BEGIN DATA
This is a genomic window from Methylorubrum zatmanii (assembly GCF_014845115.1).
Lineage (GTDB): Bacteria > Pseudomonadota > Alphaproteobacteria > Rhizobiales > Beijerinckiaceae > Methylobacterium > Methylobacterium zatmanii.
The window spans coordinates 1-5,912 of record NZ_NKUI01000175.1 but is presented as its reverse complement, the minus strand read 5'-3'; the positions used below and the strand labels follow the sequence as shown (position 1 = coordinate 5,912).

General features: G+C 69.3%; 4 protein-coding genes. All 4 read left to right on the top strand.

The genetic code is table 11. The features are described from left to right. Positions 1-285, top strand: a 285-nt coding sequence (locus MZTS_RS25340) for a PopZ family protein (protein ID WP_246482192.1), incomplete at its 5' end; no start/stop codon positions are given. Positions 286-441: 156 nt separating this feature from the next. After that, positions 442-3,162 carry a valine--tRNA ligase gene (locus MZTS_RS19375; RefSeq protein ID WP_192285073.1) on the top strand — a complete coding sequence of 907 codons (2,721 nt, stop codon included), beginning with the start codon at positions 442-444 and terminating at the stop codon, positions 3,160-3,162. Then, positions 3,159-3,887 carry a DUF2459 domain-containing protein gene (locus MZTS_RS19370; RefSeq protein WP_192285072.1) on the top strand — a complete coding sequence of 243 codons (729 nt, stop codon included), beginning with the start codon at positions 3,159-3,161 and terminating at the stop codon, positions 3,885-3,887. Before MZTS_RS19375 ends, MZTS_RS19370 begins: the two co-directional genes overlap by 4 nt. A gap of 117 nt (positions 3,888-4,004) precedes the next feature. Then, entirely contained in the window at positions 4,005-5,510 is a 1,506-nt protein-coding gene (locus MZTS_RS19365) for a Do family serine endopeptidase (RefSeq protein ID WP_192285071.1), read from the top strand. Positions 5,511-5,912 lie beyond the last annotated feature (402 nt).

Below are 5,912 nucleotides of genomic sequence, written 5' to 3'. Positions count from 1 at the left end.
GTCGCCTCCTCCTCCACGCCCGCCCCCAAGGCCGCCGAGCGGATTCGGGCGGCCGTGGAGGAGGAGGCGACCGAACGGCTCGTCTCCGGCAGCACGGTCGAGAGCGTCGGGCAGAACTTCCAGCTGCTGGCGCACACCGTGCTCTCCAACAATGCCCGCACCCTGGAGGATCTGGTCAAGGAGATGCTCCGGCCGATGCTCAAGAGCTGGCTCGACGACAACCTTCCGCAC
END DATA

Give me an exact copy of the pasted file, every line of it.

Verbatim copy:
This is a genomic window from Methylorubrum zatmanii (assembly GCF_014845115.1).
Lineage (GTDB): Bacteria > Pseudomonadota > Alphaproteobacteria > Rhizobiales > Beijerinckiaceae > Methylobacterium > Methylobacterium zatmanii.
The window spans coordinates 1-5,912 of record NZ_NKUI01000175.1 but is presented as its reverse complement, the minus strand read 5'-3'; the positions used below and the strand labels follow the sequence as shown (position 1 = coordinate 5,912).

General features: G+C 69.3%; 4 protein-coding genes. All 4 read left to right on the top strand.

The genetic code is table 11. The features are described from left to right. Positions 1-285, top strand: a 285-nt coding sequence (locus MZTS_RS25340) for a PopZ family protein (protein ID WP_246482192.1), incomplete at its 5' end; no start/stop codon positions are given. Positions 286-441: 156 nt separating this feature from the next. After that, positions 442-3,162 carry a valine--tRNA ligase gene (locus MZTS_RS19375; RefSeq protein ID WP_192285073.1) on the top strand — a complete coding sequence of 907 codons (2,721 nt, stop codon included), beginning with the start codon at positions 442-444 and terminating at the stop codon, positions 3,160-3,162. Then, positions 3,159-3,887 carry a DUF2459 domain-containing protein gene (locus MZTS_RS19370; RefSeq protein WP_192285072.1) on the top strand — a complete coding sequence of 243 codons (729 nt, stop codon included), beginning with the start codon at positions 3,159-3,161 and terminating at the stop codon, positions 3,885-3,887. Before MZTS_RS19375 ends, MZTS_RS19370 begins: the two co-directional genes overlap by 4 nt. A gap of 117 nt (positions 3,888-4,004) precedes the next feature. Then, entirely contained in the window at positions 4,005-5,510 is a 1,506-nt protein-coding gene (locus MZTS_RS19365) for a Do family serine endopeptidase (RefSeq protein ID WP_192285071.1), read from the top strand. Positions 5,511-5,912 lie beyond the last annotated feature (402 nt).

Below are 5,912 nucleotides of genomic sequence, written 5' to 3'. Positions count from 1 at the left end.
GTCGCCTCCTCCTCCACGCCCGCCCCCAAGGCCGCCGAGCGGATTCGGGCGGCCGTGGAGGAGGAGGCGACCGAACGGCTCGTCTCCGGCAGCACGGTCGAGAGCGTCGGGCAGAACTTCCAGCTGCTGGCGCACACCGTGCTCTCCAACAATGCCCGCACCCTGGAGGATCTGGTCAAGGAGATGCTCCGGCCGATGCTCAAGAGCTGGCTCGACGACAACCTTCCGCAC